How to Paint Melamine and Laminate Surfaces

Cream paint on paint roller going over laminate surface

The Spruce / Margot Cavin

  • Working Time: 6 hrs
  • Total Time: 3 days
  • Skill Level: Intermediate
  • Estimated Cost: $30 to $100

Laminate and melamine are common finish surfaces for many countertops, cabinets, and shelves, but these plastic materials are known for being susceptible to wear—not to mention becoming quickly outdated. They tend to get scratched and nicked with normal use, and many countertops have a burn mark or two. And unlike homogeneous solid-surface materials, such as Corian or butcher-block wood—both of which can be effectively sanded down smooth and brought back to like-new condition—laminate and melamine are composed of multiple layers that should not be sanded through. But you can do the next best thing: resurface the laminate or melamine with a quality paint job.

Prepare the Surface

Unlike wood, laminate and melamine cannot be sanded down to a natural grain—because they have no natural grain. With wood, exposing the grain is vital for the paint to adhere to. Laminate and melamine are designed to repel kitchen spills, like food, oil, and water, so they naturally repel paint, also.

For this reason, it's vital that you properly prepare the surface so that the paint will stick over the long term. Improperly applied paint will peel off of laminate and melamine, creating a bigger mess than you started out with. The key is to degloss and roughen the plastic surface of laminate and melamine, and to use the right paint or coating products. Some paints call for apply for a primer coat before applying the paint; others can be used without primer.

Choosing the Right Paint

When painting laminate or melamine counters, instead of using ordinary paint, you might want to purchase an all-in-one countertop resurfacing system, such as Rust-Oleum's Countertop Transformations. These kits are formulated for the rigors of countertops by laying down a thick topcoat that is securely adhered to a bonding primer coat.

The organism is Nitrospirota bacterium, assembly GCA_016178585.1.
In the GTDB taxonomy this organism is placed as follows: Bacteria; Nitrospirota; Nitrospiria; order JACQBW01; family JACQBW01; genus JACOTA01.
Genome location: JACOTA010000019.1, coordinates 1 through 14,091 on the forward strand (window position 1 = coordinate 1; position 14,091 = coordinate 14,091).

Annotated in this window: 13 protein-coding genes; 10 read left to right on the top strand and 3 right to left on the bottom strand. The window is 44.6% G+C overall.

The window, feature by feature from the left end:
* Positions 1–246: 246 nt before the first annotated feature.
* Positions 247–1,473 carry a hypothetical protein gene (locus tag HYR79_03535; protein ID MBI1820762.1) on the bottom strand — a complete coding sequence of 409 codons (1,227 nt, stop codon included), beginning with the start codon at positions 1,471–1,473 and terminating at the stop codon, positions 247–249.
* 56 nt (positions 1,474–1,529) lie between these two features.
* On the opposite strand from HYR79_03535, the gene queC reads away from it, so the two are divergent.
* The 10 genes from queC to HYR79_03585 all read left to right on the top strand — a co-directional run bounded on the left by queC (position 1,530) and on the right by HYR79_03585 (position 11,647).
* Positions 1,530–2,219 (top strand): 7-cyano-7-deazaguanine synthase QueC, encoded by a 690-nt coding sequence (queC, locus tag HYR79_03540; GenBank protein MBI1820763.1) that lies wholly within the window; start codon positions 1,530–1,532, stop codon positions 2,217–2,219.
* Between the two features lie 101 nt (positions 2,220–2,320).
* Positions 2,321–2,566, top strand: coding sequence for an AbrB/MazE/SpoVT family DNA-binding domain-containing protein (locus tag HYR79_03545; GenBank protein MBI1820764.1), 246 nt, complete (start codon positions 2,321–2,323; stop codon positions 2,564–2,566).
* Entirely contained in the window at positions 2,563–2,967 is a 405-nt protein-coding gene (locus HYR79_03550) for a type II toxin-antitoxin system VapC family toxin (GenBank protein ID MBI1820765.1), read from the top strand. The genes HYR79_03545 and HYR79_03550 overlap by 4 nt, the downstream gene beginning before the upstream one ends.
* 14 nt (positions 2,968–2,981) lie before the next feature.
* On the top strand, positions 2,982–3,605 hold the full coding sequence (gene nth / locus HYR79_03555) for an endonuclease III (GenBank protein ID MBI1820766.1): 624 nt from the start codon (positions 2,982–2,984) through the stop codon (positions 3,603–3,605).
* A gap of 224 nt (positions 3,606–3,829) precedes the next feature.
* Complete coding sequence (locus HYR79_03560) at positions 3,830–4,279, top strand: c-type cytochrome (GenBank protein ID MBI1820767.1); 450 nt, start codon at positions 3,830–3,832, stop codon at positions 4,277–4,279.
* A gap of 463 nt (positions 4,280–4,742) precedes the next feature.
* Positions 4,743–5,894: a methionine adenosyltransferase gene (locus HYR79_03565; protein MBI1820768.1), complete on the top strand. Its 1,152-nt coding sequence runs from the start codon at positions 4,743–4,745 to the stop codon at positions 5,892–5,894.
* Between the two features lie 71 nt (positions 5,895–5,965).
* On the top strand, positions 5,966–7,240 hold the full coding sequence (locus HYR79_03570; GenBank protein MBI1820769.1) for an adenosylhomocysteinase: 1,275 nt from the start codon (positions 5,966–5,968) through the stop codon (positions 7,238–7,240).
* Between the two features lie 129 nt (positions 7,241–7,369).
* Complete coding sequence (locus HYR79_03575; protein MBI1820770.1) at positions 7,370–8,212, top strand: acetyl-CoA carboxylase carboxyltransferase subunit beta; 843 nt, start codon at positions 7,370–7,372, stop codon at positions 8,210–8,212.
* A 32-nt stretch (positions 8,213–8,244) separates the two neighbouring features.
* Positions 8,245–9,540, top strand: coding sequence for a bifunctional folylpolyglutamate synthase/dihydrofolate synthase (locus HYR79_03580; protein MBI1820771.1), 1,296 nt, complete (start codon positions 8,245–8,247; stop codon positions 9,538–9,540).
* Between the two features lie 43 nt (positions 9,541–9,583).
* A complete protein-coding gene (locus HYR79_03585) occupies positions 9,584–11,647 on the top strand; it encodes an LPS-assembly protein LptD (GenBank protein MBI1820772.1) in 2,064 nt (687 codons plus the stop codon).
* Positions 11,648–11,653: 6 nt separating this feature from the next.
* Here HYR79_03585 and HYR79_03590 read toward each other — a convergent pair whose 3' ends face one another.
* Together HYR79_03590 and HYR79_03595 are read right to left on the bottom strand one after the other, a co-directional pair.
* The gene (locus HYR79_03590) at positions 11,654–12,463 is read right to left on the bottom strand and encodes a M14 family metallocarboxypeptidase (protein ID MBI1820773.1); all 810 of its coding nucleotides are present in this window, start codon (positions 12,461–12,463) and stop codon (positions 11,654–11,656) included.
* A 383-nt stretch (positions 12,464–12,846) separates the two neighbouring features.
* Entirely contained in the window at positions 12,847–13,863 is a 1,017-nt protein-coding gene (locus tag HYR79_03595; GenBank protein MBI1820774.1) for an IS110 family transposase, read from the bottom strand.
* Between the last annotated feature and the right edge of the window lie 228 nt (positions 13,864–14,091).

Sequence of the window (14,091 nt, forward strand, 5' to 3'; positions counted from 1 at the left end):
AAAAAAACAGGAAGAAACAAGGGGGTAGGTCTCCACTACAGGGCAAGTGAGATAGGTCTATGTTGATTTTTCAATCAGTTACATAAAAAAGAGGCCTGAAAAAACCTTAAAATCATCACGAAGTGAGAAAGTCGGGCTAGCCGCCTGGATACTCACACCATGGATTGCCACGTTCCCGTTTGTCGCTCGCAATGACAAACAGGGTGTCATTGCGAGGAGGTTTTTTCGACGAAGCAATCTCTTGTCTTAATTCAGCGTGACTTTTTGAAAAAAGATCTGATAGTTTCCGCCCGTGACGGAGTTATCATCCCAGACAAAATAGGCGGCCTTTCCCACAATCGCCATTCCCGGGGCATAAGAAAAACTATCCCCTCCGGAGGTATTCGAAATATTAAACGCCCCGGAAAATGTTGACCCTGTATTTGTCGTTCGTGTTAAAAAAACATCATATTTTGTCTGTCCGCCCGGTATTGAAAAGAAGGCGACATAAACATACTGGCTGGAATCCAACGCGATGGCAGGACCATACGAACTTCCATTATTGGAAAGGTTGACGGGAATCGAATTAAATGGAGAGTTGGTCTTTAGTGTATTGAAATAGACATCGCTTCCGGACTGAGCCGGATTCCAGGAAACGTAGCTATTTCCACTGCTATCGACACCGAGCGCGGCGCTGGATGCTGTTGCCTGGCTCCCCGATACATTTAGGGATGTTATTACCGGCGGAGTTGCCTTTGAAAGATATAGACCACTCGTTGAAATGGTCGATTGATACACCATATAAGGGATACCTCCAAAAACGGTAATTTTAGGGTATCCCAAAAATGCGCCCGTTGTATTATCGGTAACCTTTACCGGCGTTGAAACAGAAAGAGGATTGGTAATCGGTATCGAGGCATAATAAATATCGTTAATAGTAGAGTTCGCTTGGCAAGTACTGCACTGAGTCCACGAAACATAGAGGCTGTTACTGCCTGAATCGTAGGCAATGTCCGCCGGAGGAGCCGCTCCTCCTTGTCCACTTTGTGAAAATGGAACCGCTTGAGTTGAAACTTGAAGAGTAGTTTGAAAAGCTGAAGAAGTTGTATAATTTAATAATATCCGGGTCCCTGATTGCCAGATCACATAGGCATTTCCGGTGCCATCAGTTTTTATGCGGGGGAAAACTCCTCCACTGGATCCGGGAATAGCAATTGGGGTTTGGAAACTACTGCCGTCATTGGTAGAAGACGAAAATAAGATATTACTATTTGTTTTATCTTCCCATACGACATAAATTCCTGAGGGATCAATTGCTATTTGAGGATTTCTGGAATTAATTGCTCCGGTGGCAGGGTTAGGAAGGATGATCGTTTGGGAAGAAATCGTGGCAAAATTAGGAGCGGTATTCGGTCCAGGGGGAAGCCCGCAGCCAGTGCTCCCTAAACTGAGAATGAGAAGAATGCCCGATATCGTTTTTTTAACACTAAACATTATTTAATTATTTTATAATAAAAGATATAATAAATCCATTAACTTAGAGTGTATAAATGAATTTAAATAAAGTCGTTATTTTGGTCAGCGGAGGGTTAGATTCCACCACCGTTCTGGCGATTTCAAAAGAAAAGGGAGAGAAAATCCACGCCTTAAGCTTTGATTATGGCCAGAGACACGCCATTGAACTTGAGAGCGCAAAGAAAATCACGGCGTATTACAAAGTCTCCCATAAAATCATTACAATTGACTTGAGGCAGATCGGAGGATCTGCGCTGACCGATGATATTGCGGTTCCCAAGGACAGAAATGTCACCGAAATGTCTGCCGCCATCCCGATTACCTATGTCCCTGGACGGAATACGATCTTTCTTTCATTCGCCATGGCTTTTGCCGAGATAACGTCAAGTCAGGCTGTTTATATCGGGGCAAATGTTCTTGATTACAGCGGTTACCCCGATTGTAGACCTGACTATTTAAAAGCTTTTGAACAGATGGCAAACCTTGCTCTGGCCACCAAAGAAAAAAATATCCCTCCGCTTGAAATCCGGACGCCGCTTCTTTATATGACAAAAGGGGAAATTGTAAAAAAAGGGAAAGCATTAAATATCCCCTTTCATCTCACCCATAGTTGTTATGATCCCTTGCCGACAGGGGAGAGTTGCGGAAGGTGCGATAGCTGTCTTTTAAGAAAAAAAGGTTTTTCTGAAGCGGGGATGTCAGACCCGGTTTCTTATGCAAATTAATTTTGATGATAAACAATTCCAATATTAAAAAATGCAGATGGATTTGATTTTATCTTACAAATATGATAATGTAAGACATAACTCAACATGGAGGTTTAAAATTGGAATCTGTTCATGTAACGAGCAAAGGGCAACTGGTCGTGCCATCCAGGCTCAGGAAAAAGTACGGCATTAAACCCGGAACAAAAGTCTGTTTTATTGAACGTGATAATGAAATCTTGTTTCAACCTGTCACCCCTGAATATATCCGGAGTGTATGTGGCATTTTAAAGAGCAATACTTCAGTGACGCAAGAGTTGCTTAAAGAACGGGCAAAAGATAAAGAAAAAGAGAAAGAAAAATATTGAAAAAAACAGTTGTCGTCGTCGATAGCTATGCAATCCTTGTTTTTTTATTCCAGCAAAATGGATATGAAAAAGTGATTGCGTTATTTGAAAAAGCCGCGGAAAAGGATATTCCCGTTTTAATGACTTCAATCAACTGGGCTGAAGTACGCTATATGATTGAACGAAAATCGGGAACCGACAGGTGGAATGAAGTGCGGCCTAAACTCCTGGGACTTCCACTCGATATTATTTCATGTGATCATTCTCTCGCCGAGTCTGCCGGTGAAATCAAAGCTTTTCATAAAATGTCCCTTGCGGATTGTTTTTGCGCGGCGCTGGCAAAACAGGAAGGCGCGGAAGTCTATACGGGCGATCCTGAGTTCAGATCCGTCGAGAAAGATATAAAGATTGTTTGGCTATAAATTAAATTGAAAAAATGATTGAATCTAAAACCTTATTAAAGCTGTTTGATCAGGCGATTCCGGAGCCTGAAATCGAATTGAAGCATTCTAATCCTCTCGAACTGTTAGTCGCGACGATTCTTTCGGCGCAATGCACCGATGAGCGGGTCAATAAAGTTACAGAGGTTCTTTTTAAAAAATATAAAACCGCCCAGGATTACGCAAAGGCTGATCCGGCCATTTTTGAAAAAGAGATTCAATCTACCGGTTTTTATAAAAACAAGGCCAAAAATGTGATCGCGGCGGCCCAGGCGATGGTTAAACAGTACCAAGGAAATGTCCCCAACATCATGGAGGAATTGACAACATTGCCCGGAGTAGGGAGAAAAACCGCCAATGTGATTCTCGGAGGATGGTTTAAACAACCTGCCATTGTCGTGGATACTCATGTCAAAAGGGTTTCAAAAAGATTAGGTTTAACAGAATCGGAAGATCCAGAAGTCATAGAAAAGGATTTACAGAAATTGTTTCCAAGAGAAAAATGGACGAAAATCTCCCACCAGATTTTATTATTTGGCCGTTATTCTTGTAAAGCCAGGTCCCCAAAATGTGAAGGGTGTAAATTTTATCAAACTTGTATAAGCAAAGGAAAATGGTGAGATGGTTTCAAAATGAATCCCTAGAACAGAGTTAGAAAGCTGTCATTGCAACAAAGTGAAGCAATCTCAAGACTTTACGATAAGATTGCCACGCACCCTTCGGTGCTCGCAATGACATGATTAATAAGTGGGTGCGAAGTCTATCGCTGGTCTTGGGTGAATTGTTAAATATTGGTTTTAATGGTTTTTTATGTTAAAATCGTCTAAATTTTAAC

These systems are markedly different from paint-only processes in that they include a layer of solid decorative chips. The chips are dispensed from a hand-cranked spreader, much like an outdoor spreader that you use to disperse grass seed. These chips lay down a thick coat that is far thicker than paint. One advantage of this thick layer is that it effectively covers up all scratches.

Alternatively, you can use a urethane-reinforced acrylic paint, such as INSL-X Cabinet Coat. While more expensive than the ordinary acrylic-latex paints you would use on drywall, the urethane-reinforced products have better hiding abilities and will stick better to problem surfaces. Cabinet Coat is designed to adhere to plastic, metal, and urethane surfaces without a primer, but laminate and melamine surfaces should be sanded before painting.

A third option is to apply a 100 percent acrylic, flash-bond primer, such as XIM (Rust-Oleum), Bullseye 1-2-3 (Zinnser), or Fresh Start (Benjamin Moore), followed by two coats of satin or semi-gloss enamel paint and two coats of clear acrylic sealer.

What You'll Need

Equipment / Tools

  • Box fan
  • Dust mask or respirator
  • Work light
  • Paint roller with dense-foam roller cover
  • Synthetic-bristle paintbrush


  • Drop cloths
  • Painter's tape
  • Contractor's paper
  • Plastic sheeting
  • 150- or 180-grit sandpaper
  • Tack cloth
  • Clean, lint-free cloths
  • Mineral spirits
  • Primer (if necessary)
  • Paint


Materials to paint on laminate or melamine surface laid on marbled table

The Spruce / Margot Cavin